The house is quiet, being a weekend, and my thoughts roam freely. . . Many Octobers, fall, winter, spring, and summer have come and gone. I have watched the passing of the seasons in my little terrace. Through a French window my library opens into a small terrace, my tiny garden—my little corner of paradise in Arabia. The English word “paradise” is derived from Greek “paradeisos,” which means enclosed garden but Merriam Webster traces it to the Iranian word: pairi-daeza (enclosure), from pairi (around) and daeza (wall).
My paradise is enclosed by concrete mineralite-covered walls on three sides, but open to the sky. When I sit in my library, I see a bit of blue sky—my own little piece of blue sky—through the sliding glass door. And I see my plants and ﬂowers—splashes of green, dashes of reds, pinks, yellows, and violets. The tiling is in the style of Sevillan or Cordoban courtyards—large, plain off-white colored tiles with just the merest hint of design and texture. Decorative ﬂoor tiles run along the walls. Hajar had wooden grills mounted around the concrete parapet considerably cutting down the intensity of light and making the area look cool, tranquil, and intimate—and elegant too. It is where I sit in the evenings and on weekends when the weather is pleasant, listening to the sounds of life: the swishing sound of water as the garden around the house is watered, dogs barking, cats mewing, screeching, children playing, the distant sound of cars passing, and birds twittering on the date-palm trees in the garden around the house.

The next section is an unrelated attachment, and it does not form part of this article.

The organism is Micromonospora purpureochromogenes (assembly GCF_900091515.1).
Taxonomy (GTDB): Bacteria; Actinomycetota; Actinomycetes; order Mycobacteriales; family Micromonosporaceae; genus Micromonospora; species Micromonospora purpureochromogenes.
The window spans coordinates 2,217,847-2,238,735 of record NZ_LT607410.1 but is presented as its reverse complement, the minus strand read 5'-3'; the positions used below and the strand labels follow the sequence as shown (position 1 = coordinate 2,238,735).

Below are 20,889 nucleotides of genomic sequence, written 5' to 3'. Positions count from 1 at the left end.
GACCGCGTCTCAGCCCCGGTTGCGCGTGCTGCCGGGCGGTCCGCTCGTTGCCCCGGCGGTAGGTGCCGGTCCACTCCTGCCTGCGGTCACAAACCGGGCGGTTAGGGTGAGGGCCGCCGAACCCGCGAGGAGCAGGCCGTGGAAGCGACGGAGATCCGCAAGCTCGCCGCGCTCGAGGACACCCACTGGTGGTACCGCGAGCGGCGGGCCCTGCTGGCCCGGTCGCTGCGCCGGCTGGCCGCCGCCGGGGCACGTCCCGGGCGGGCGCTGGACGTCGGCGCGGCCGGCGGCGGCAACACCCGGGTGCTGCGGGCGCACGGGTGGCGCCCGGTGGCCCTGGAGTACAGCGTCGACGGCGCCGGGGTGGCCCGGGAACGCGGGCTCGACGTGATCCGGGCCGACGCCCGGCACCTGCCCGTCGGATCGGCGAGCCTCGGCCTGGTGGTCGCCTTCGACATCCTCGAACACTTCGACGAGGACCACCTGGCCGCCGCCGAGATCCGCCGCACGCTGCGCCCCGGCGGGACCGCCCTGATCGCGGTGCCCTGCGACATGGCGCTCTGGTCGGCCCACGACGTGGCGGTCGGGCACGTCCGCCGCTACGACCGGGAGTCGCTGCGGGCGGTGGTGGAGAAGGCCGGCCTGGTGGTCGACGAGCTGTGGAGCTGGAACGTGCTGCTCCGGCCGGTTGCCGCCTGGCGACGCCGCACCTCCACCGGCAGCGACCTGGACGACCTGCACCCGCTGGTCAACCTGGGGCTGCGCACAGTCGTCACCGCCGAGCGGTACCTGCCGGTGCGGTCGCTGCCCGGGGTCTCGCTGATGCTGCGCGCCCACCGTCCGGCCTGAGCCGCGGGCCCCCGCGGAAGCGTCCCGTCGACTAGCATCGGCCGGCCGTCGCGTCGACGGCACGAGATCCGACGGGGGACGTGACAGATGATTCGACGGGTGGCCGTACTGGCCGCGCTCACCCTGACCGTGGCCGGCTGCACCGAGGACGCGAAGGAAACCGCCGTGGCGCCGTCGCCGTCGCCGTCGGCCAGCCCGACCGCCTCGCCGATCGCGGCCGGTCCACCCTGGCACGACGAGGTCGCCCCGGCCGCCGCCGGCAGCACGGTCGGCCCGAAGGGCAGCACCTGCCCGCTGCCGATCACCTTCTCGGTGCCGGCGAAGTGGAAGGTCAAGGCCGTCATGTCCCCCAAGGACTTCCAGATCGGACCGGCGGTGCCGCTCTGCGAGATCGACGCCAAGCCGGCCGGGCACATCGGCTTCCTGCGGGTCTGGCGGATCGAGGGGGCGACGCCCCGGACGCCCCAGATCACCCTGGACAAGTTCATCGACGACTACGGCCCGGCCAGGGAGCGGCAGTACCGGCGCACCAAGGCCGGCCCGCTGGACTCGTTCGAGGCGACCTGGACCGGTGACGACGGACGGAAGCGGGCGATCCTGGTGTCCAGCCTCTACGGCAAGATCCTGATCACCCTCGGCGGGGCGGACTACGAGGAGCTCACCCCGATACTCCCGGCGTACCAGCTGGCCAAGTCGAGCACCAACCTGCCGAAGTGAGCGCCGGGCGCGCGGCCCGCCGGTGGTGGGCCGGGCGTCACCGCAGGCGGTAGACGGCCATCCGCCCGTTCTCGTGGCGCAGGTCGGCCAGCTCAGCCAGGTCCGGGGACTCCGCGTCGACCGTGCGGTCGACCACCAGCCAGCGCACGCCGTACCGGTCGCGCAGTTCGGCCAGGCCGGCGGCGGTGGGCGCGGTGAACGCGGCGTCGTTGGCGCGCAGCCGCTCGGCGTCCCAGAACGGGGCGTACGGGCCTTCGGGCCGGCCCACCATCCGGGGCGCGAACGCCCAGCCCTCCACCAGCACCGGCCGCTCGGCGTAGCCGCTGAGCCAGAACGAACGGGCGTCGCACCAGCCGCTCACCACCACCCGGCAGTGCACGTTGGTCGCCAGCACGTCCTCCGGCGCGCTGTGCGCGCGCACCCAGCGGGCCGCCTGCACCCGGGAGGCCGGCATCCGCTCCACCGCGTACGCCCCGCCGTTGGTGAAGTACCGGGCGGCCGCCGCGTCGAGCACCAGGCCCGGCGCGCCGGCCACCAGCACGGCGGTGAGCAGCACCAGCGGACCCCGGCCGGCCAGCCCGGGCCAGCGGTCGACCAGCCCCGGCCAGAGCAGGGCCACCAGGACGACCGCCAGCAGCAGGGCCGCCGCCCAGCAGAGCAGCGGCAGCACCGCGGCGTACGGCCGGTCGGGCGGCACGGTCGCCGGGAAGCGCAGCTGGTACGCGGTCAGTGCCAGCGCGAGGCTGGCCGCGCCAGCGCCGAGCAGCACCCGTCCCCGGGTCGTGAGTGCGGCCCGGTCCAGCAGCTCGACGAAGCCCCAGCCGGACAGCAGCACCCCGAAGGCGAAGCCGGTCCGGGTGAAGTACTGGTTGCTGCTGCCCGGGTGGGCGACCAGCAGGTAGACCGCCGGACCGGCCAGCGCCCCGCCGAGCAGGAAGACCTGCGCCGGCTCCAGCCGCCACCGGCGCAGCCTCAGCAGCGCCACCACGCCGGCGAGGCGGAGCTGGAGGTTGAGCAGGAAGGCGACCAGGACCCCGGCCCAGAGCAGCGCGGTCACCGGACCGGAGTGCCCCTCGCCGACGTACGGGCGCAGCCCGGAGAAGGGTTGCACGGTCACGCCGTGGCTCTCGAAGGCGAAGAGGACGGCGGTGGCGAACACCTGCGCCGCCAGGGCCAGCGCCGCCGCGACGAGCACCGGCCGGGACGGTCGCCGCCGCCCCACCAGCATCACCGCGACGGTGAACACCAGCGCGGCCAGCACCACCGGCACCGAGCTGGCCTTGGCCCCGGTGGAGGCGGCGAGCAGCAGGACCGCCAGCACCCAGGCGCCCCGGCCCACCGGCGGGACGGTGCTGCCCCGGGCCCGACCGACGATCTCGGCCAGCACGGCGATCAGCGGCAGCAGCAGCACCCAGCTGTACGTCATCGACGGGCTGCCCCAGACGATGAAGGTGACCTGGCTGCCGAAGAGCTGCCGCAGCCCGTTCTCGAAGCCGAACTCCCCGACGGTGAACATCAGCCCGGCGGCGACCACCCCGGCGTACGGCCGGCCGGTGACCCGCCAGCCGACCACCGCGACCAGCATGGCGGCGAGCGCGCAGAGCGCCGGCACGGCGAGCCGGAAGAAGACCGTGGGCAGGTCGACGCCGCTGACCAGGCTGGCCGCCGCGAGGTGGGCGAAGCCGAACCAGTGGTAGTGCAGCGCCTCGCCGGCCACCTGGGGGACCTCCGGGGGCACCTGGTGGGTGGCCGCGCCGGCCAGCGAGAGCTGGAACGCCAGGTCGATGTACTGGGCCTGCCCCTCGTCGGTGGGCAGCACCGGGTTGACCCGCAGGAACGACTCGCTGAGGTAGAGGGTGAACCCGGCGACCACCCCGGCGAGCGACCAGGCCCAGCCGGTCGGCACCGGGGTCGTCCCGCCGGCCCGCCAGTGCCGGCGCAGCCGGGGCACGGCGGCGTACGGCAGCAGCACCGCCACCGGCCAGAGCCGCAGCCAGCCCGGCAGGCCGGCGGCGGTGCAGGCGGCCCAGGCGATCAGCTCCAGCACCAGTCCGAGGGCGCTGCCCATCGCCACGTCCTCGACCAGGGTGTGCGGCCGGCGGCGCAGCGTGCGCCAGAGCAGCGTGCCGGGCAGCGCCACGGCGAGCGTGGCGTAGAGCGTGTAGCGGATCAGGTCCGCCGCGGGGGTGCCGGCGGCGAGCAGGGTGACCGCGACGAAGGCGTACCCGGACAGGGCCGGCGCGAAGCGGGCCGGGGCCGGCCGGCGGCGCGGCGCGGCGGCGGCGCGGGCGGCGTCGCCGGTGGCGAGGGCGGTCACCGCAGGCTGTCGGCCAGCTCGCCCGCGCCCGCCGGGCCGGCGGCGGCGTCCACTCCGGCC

Years ago, Hajar had planted an evergreen tree beneath the western side of the terrace when I complained at the intensity and harshness of the afternoon sunlight ﬁltering through the glass door of my library. “A tree will last and give you shade as well as greenery,” he said. The tree grew, reaching the parapet of my balcony’s front wall with the top part peeping through the wooden grill, and marked the passage of time. Sadly, that tree didn’t last; it was sacriﬁced when the front garden was re¬landscaped, underlining the fact that the only permanent thing in life is change.